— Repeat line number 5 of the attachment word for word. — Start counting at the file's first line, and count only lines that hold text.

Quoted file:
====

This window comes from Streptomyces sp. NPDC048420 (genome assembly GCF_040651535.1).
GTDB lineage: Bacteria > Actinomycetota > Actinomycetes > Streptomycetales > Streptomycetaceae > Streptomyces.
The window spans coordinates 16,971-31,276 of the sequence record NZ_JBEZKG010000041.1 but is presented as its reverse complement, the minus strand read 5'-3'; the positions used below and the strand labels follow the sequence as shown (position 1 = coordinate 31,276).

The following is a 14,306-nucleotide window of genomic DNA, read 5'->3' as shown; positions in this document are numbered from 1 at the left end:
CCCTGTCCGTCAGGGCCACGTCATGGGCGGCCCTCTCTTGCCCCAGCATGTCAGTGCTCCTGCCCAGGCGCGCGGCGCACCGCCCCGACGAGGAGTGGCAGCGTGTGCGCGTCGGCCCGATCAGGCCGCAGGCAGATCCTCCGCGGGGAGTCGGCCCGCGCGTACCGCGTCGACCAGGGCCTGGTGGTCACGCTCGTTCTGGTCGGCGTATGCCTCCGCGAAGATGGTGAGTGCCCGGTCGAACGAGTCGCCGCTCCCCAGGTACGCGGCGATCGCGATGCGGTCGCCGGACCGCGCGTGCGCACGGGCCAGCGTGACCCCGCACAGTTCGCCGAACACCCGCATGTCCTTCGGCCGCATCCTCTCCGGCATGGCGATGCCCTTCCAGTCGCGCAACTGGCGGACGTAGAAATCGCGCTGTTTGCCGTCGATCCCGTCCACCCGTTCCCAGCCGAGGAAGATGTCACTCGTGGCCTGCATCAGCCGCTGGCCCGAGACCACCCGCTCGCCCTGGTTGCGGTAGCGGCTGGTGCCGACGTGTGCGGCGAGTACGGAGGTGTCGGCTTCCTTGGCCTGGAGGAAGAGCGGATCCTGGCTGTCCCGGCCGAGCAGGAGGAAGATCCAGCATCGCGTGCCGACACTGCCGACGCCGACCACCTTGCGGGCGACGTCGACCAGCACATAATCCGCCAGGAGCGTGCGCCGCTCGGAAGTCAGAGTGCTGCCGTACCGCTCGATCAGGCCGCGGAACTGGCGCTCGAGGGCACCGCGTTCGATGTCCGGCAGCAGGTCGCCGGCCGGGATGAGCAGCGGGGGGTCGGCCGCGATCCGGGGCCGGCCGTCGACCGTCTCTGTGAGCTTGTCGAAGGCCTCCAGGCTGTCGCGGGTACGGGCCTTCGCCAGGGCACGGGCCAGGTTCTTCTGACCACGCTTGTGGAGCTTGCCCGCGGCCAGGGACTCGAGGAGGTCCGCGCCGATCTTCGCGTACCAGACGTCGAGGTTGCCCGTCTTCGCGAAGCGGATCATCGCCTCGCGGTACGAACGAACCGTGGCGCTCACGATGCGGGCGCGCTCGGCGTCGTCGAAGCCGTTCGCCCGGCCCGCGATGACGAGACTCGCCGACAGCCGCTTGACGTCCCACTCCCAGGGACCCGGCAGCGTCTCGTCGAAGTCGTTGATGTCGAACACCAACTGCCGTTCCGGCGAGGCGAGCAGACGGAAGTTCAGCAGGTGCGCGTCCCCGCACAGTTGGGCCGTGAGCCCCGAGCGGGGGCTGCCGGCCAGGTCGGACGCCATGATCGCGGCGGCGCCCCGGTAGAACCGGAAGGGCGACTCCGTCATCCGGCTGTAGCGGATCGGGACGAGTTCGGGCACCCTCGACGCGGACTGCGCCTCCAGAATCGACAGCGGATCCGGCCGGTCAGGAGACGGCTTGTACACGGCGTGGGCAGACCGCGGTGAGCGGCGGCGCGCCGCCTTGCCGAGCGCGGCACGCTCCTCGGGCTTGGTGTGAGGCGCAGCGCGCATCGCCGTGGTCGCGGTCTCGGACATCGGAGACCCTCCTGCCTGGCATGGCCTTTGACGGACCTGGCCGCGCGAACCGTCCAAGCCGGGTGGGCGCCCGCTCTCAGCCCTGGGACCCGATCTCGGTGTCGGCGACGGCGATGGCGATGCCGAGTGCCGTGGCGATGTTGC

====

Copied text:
CCCTGTCCGTCAGGGCCACGTCATGGGCGGCCCTCTCTTGCCCCAGCATGTCAGTGCTCCTGCCCAGGCGCGCGGCGCACCGCCCCGACGAGGAGTGGCAGCGTGTGCGCGTCGGCCCGATCAGGCCGCAGGCAGATCCTCCGCGGGGAGTCGGCCCGCGCGTACCGCGTCGACCAGGGCCTGGTGGTCACGCTCGTTCTGGTCGGCGTATGCCTCCGCGAAGATGGTGAGTGCCCGGTCGAACGAGTCGCCGCTCCCCAGGTACGCGGCGATCGCGATGCGGTCGCCGGACCGCGCGTGCGCACGGGCCAGCGTGACCCCGCACAGTTCGCCGAACACCCGCATGTCCTTCGGCCGCATCCTCTCCGGCATGGCGATGCCCTTCCAGTCGCGCAACTGGCGGACGTAGAAATCGCGCTGTTTGCCGTCGATCCCGTCCACCCGTTCCCAGCCGAGGAAGATGTCACTCGTGGCCTGCATCAGCCGCTGGCCCGAGACCACCCGCTCGCCCTGGTTGCGGTAGCGGCTGGTGCCGACGTGTGCGGCGAGTACGGAGGTGTCGGCTTCCTTGGCCTGGAGGAAGAGCGGATCCTGGCTGTCCCGGCCGAGCAGGAGGAAGATCCAGCATCGCGTGCCGACACTGCCGACGCCGACCACCTTGCGGGCGACGTCGACCAGCACATAATCCGCCAGGAGCGTGCGCCGCTCGGAAGTCAGAGTGCTGCCGTACCGCTCGATCAGGCCGCGGAACTGGCGCTCGAGGGCACCGCGTTCGATGTCCGGCAGCAGGTCGCCGGCCGGGATGAGCAGCGGGGGGTCGGCCGCGATCCGGGGCCGGCCGTCGACCGTCTCTGTGAGCTTGTCGAAGGCCTCCAGGCTGTCGCGGGTACGGGCCTTCGCCAGGGCACGGGCCAGGTTCTTCTGACCACGCTTGTGGAGCTTGCCCGCGGCCAGGGACTCGAGGAGGTCCGCGCCGATCTTCGCGTACCAGACGTCGAGGTTGCCCGTCTTCGCGAAGCGGATCATCGCCTCGCGGTACGAACGAACCGTGGCGCTCACGATGCGGGCGCGCTCGGCGTCGTCGAAGCCGTTCGCCCGGCCCGCGATGACGAGACTCGCCGACAGCCGCTTGACGTCCCACTCCCAGGGACCCGGCAGCGTCTCGTCGAAGTCGTTGATGTCGAACACCAACTGCCGTTCCGGCGAGGCGAGCAGACGGAAGTTCAGCAGGTGCGCGTCCCCGCACAGTTGGGCCGTGAGCCCCGAGCGGGGGCTGCCGGCCAGGTCGGACGCCATGATCGCGGCGGCGCCCCGGTAGAACCGGAAGGGCGACTCCGTCATCCGGCTGTAGCGGATCGGGACGAGTTCGGGCACCCTCGACGCGGACTGCGCCTCCAGAATCGACAGCGGATCCGGCCGGTCAGGAGACGGCTTGTACACGGCGTGGGCAGACCGCGGTGAGCGGCGGCGCGCCGCCTTGCCGAGCGCGGCACGCTCCTCGGGCTTGGTGTGAGGCGCAGCGCGCATCGCCGTGGTCGCGGTCTCGGACATCGGAGACCCTCCTGCCTGGCATGGCCTTTGACGGACCTGGCCGCGCGAACCGTCCAAGCCGGGTGGGCGCCCGCTCTCAGCCCTGGGACCCGATCTCGGTGTCGGCGACGGCGATGGCGATGCCGAGTGCCGTGGCGATGTTGC